Serverless Functions on vSphere?

By Published On: October 5, 2020

What’s the most unlikely place to find Function-based computing (Serverless)? What if I told you VMware has a Functions as a Service platform that’s relatively popular. So popular that the company that leads the underlying project won Best of VMworld. What if I also told you that the solution targets administrators vs. developers? That’s precisely the case with VMware Event Broker Appliance (VEBA). 

I recently sat down with Alex Ellis, founder of OpenFaaS LTD. Alex leads the extremely popular open source project OpenFaaS. OpenFaaS provides the abstraction between the developer and Kubernetes to run event-driven code. You can think of OpenFaaS as the private version of AWS Lambda. Anyone running a CNCF compliant Kubernetes cluster may deploy OpenFaaS. 

VMware Fling

When the VMware team wants to flex their creativity around the vSphere API, VMware releases Flings. You can think of a VMware Fling as an unsupported software prototype. Another example of a VMware Fling is a set of ESXi drivers that allow homelabers to connect USB network adaptors to servers. There are little to no supported use cases where an end-user wants to use a USB network adaptor in production.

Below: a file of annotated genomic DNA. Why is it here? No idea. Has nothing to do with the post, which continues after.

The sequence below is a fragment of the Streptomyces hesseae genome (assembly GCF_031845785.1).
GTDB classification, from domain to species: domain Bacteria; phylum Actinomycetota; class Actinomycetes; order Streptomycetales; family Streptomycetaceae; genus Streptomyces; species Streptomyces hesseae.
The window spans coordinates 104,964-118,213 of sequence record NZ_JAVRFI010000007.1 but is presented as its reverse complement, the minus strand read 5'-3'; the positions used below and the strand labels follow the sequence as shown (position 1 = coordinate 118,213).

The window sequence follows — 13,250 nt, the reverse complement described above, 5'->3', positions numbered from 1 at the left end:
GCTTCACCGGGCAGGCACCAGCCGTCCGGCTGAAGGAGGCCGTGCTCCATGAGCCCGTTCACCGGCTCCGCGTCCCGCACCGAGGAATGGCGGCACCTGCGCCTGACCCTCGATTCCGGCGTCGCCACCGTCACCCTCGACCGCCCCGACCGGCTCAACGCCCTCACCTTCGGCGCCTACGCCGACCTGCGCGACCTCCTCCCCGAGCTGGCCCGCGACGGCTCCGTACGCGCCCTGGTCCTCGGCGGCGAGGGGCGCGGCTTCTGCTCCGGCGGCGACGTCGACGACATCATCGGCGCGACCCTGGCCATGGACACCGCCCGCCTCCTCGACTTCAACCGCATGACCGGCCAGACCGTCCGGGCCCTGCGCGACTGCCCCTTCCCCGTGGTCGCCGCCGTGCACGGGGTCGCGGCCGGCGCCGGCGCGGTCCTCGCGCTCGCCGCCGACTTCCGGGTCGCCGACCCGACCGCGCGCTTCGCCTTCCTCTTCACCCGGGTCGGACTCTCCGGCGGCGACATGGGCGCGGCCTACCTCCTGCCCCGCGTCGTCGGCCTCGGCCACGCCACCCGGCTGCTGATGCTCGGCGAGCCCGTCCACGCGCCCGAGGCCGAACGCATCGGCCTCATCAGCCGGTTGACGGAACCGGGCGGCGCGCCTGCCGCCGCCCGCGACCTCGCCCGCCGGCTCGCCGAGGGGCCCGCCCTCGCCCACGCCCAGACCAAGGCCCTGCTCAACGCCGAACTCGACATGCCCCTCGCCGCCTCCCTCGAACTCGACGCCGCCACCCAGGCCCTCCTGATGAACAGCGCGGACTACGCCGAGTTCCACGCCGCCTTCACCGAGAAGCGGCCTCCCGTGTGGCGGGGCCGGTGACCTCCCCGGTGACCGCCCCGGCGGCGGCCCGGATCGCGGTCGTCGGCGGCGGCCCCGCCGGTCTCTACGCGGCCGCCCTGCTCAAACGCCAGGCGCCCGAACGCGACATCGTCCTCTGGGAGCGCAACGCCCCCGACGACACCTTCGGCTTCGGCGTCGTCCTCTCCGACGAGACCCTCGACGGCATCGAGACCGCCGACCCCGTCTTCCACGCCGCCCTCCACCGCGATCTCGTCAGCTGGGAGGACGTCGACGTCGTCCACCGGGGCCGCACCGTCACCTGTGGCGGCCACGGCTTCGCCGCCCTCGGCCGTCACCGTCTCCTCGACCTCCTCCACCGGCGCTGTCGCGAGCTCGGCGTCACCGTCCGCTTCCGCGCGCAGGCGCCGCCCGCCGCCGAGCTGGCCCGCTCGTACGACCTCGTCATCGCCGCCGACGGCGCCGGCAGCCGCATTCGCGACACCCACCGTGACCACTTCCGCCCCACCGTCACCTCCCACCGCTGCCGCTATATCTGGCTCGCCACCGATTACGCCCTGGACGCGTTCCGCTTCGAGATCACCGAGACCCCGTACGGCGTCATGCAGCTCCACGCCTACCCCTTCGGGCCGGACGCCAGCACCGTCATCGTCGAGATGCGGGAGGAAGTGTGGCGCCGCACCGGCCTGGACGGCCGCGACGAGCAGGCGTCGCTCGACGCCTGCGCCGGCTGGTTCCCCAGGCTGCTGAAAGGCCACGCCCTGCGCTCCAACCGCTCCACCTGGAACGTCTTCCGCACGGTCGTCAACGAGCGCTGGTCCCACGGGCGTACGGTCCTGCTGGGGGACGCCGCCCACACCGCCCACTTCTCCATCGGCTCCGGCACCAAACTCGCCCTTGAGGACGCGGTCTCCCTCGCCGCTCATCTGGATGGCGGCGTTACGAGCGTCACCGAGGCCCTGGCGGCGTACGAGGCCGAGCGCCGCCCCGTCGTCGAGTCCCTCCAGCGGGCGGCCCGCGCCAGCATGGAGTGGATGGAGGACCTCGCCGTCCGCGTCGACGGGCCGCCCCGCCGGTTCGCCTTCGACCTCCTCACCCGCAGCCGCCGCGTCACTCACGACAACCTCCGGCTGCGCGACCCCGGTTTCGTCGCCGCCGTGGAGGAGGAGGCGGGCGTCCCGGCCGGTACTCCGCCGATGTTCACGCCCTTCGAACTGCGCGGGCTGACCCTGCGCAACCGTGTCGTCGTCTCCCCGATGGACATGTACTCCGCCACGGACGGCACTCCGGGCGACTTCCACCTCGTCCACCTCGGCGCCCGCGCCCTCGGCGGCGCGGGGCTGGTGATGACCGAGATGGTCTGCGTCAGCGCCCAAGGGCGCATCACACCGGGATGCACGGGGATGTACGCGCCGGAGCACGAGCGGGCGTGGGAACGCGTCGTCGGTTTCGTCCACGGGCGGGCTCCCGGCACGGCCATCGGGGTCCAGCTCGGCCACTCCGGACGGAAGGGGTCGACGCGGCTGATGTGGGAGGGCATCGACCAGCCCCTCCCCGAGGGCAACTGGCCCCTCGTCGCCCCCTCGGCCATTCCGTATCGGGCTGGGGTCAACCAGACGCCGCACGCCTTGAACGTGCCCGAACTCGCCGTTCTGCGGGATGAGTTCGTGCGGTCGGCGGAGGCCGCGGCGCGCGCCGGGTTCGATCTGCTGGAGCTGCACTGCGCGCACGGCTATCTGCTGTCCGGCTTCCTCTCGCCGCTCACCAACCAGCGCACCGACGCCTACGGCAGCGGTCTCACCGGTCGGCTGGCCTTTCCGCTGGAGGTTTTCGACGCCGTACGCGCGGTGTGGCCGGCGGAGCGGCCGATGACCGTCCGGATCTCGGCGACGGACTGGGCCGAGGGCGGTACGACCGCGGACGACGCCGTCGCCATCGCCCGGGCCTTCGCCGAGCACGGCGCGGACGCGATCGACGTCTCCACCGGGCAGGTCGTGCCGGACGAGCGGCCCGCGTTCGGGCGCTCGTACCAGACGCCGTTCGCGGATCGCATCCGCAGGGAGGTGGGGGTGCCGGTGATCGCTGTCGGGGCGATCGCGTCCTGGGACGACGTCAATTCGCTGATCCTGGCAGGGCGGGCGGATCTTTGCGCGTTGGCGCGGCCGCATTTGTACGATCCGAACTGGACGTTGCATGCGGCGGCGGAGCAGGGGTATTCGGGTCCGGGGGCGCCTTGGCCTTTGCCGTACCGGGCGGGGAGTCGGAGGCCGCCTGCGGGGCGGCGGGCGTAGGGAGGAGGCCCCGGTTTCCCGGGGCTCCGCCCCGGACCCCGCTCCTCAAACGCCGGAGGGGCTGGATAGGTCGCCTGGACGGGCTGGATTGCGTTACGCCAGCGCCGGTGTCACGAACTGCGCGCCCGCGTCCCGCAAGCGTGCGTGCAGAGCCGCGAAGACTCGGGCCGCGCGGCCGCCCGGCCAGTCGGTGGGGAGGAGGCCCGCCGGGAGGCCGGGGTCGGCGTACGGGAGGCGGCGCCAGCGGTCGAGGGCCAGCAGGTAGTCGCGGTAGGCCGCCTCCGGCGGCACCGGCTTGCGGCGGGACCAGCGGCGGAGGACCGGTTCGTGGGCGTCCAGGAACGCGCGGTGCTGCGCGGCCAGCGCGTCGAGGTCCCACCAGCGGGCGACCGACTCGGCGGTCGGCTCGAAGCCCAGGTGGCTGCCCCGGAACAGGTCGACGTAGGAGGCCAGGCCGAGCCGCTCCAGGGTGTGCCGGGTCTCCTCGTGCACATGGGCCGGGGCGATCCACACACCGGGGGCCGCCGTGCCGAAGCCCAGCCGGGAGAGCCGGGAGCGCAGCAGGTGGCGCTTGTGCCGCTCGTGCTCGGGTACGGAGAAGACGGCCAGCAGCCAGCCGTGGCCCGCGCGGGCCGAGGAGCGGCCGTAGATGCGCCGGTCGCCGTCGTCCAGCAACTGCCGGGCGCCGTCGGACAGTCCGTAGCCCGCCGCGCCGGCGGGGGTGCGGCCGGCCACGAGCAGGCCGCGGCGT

It’s with this lens you must approach the VEBA. While Alex did at one-time work for VMware, VMware doesn’t have a formal relationship with OpenFaaS. According to Alex, VMware doesn’t contribute back to the project. I want to emphasize that if you create production processes using VEBA, VMware offers no support. A VMware Fling = A Proof Of Concept. 

But Why? 

From a practical perspective, VMware administrators get insight into creating DevOps and infrastructure as code disciplines. VEBA show the roadmap for creating operations that leverages vCenter events to improve processes. An example use case is to update a configuration database on the creation of an NSX Firewall rule. 

By helping VMware administrators understand the relationship between vSphere events and Functions, administrators can better understand VMware Tanzu Kubernetes distribution. It’s not a stretch to go from understanding VEBA to a path to deploying a fully supported Kubernetes Cluster running OpenFaaS with commercial support from Alex’s team. 

It’s a new world where traditional data center technologies such as VMware vSphere become augmented by open source projects such as OpenFaaS. Flings such as VEBA help show the way. 

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